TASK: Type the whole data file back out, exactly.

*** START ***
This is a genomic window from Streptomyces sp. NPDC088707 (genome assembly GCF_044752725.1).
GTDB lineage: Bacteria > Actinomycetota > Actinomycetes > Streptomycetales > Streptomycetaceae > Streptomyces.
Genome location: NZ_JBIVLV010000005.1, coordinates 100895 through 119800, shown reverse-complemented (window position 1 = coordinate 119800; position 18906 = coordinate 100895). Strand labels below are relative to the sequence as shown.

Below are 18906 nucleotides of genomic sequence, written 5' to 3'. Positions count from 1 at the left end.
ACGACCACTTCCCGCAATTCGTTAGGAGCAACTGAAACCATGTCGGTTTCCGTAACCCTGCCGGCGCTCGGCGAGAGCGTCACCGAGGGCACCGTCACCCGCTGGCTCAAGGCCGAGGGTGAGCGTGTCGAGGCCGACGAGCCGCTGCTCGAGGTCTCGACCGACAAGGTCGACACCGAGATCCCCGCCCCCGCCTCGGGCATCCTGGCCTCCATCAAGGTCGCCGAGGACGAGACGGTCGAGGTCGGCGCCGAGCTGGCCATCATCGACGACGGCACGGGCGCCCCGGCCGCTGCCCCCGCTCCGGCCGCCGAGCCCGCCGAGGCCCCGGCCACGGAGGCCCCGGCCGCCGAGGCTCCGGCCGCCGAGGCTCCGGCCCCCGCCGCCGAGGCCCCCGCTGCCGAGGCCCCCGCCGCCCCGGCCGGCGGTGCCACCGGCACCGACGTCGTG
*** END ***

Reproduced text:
This is a genomic window from Streptomyces sp. NPDC088707 (genome assembly GCF_044752725.1).
GTDB lineage: Bacteria > Actinomycetota > Actinomycetes > Streptomycetales > Streptomycetaceae > Streptomyces.
Genome location: NZ_JBIVLV010000005.1, coordinates 100895 through 119800, shown reverse-complemented (window position 1 = coordinate 119800; position 18906 = coordinate 100895). Strand labels below are relative to the sequence as shown.

Below are 18906 nucleotides of genomic sequence, written 5' to 3'. Positions count from 1 at the left end.
ACGACCACTTCCCGCAATTCGTTAGGAGCAACTGAAACCATGTCGGTTTCCGTAACCCTGCCGGCGCTCGGCGAGAGCGTCACCGAGGGCACCGTCACCCGCTGGCTCAAGGCCGAGGGTGAGCGTGTCGAGGCCGACGAGCCGCTGCTCGAGGTCTCGACCGACAAGGTCGACACCGAGATCCCCGCCCCCGCCTCGGGCATCCTGGCCTCCATCAAGGTCGCCGAGGACGAGACGGTCGAGGTCGGCGCCGAGCTGGCCATCATCGACGACGGCACGGGCGCCCCGGCCGCTGCCCCCGCTCCGGCCGCCGAGCCCGCCGAGGCCCCGGCCACGGAGGCCCCGGCCGCCGAGGCTCCGGCCGCCGAGGCTCCGGCCCCCGCCGCCGAGGCCCCCGCTGCCGAGGCCCCCGCCGCCCCGGCCGGCGGTGCCACCGGCACCGACGTCGTG